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Thread: How much vacuum do I need

  1. #1

    How much vacuum do I need

    I just picked up a Sargent Welch vacuum pump model 8805 at an auction. For $10 I did not think I could get hurt too bad. My question is how much vacuum do I need for a vacuum chuck. I plan on getting a gauge to check the unit out.

  2. #2
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    I generally don't pull more than 18 hg to 20 hg.
    Bernie W.

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  3. #3
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    I'll agree with Bernie. My pump will pull up to about 23 hg, but in use, the gauge is usually more down in the 16 - 20 hg range.
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  4. #4
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    If you are doing a 1 inch diameter bowl, I have never been able to get enough vacuum. Remember with a perfect vacuum inside, you only get about 15 psi force on the workpiece.

    On the other hand, I have successfully used a shop vac (rather than pulling out the vacuum pump stored elsewhere) for something like a plate, with a relatively large surface area and a light weight.
    Charlie Plesums, Austin Texas
    (Retired early to become a custom furnituremaker)
    Lots of my free advice at www.solowoodworker.com

  5. #5
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    Charlie, did you mean one inch thick bowl? It must be hard to vacuum chuck a one inch diameter bowl.
    Chinese Proverb: Man who eats many prunes gets good run for the money.

  6. #6
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    I don't know what my shop vac would pull in a vacuum, but it will pull enough to hold a good sized bowl to the chuck... I don't have a dedicated vacuum pump and use my 6 gallon shop vac to create the vacuum... it works well.... I only use the vacuum chuck on bowls larger than I can handle in the cole jaws... which is about 8 inches...
    Chuck
    Tellico Plains, TN
    https://www.etsy.com/shop/TellicoTurnings
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  8. #8
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    Quote Originally Posted by Mohammad Madha View Post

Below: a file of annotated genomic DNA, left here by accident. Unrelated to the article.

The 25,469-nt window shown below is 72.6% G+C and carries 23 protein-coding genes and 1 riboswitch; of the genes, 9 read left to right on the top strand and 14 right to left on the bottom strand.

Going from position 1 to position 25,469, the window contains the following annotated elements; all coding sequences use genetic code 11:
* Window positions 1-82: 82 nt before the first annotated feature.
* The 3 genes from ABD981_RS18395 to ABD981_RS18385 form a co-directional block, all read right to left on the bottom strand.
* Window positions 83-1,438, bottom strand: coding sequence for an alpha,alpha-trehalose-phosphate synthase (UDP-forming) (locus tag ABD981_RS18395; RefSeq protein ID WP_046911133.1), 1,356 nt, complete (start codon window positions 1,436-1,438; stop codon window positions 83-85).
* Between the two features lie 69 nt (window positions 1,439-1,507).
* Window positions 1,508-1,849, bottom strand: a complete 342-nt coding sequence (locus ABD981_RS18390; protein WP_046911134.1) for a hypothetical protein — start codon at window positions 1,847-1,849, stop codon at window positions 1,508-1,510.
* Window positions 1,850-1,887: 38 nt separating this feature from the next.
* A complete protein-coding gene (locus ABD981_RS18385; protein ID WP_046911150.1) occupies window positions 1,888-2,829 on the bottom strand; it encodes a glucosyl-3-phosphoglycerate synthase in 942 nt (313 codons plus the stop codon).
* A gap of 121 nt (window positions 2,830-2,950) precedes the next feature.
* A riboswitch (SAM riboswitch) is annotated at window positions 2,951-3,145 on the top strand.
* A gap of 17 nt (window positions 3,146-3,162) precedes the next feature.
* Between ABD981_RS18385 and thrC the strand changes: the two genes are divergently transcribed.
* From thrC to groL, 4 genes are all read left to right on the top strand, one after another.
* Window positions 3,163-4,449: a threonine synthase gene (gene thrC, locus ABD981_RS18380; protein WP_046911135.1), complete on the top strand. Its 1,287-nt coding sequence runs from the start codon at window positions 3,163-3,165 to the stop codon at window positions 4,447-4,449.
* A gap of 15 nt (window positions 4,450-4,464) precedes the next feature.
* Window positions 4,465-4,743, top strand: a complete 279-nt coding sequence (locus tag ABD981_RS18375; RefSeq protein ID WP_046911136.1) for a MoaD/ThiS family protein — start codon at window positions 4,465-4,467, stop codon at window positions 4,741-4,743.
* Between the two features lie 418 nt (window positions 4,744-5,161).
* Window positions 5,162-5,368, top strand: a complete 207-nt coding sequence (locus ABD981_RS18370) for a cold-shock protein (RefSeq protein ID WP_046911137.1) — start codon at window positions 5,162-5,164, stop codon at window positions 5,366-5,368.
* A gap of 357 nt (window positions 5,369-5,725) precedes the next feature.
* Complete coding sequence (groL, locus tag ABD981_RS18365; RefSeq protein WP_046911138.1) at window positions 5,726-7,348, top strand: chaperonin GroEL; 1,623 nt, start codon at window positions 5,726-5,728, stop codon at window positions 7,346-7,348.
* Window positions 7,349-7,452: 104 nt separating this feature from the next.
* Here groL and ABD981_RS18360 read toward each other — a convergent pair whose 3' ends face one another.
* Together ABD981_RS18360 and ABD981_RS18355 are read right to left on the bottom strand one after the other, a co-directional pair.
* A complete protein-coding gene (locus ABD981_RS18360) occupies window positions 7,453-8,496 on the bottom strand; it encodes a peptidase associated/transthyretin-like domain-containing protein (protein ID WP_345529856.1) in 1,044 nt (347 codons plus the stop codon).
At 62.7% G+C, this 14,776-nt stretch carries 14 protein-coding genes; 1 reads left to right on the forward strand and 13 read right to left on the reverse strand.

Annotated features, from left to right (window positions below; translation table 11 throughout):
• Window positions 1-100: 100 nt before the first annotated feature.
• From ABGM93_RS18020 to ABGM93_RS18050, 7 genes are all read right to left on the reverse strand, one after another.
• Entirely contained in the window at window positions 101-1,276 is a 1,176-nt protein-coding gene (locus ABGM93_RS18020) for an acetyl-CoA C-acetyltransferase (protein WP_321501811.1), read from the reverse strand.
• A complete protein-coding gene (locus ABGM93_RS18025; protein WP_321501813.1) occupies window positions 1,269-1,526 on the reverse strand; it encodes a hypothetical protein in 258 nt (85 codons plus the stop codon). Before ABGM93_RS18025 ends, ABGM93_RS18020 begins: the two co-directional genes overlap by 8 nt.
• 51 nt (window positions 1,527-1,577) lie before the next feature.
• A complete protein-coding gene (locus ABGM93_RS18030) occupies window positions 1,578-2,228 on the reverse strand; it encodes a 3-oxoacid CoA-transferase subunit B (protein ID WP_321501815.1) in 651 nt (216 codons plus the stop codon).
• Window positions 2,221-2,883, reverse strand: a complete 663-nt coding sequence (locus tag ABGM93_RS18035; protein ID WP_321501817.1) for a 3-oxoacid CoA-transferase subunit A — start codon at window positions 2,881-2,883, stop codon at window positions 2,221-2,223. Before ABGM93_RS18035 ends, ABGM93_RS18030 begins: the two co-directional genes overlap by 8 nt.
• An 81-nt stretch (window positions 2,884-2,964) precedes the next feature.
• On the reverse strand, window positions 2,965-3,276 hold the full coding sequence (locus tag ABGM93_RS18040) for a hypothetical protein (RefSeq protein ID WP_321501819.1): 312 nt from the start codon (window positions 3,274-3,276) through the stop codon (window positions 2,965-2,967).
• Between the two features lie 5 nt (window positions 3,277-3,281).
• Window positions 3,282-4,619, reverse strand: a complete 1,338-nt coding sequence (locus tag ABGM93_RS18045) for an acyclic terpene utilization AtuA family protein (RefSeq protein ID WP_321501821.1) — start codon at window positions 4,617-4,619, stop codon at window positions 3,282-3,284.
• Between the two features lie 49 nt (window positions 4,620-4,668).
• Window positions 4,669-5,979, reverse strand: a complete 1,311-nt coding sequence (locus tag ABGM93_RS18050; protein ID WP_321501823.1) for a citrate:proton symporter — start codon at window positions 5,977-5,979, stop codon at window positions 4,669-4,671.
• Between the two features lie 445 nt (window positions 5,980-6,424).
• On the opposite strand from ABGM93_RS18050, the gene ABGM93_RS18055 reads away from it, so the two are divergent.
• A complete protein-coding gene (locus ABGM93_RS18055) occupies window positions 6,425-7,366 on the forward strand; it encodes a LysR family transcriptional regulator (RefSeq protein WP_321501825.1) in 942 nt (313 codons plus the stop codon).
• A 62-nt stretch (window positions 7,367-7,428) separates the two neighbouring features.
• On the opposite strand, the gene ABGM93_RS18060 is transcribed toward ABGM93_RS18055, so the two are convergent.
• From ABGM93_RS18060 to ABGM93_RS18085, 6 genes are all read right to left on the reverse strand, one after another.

Charlie, did you mean one inch thick bowl? It must be hard to vacuum chuck a one inch diameter bowl.
    When I am goofing off, I sometimes make bowls only an inch or so in diameter - it is amazing how people love them for paper clips or pins.

    My vacuum chick consists of a 12 inch diameter piece of plywood attached to the faceplate of my lathe, with a closed cell rubber pad and a hole, about 1/4 inch diameter, through the center, through the headstock, through the vacuum adapter (which is just a sealed ball bearing that fits in the center of the lathe handle. Part of the "lathe vacuum adapter" was a small pipe that fits in the the center of that ball bearing. I have a piece I can clip my vacuum pump to (much like a tire air nozzle), but I also turned a block that functions as an adapter from my shop vac to that pipe.

    With a 1 inch diameter bowl you only have about .78 square inches for the air to push on (you are only interested in the force against the face plate, so it doesn't matter how tall the bowl is), or only about 10 pounds holding it to the face plate. Not very much when you push the side with a chisel.

    By the time you get to 2 inch diameter, you have about 3.141559 square inches, or are approaching 50 pounds against the faceplate... Not as much as the tailstock might push, but getting useful.

    With a 4 inch diameter bowl, you have 12.5 square inches, approaching 180 pounds against the headstock, and the vacuum chuck starts to be useful. Or maybe you can use less vacuum, such as a shop vac.

    But try turning a 1 or 1 1/2 inch bowl out of a scrap of 3/4 inch hardwood, and see how many friends you make!
    Charlie Plesums, Austin Texas
    (Retired early to become a custom furnituremaker)
    Lots of my free advice at www.solowoodworker.com

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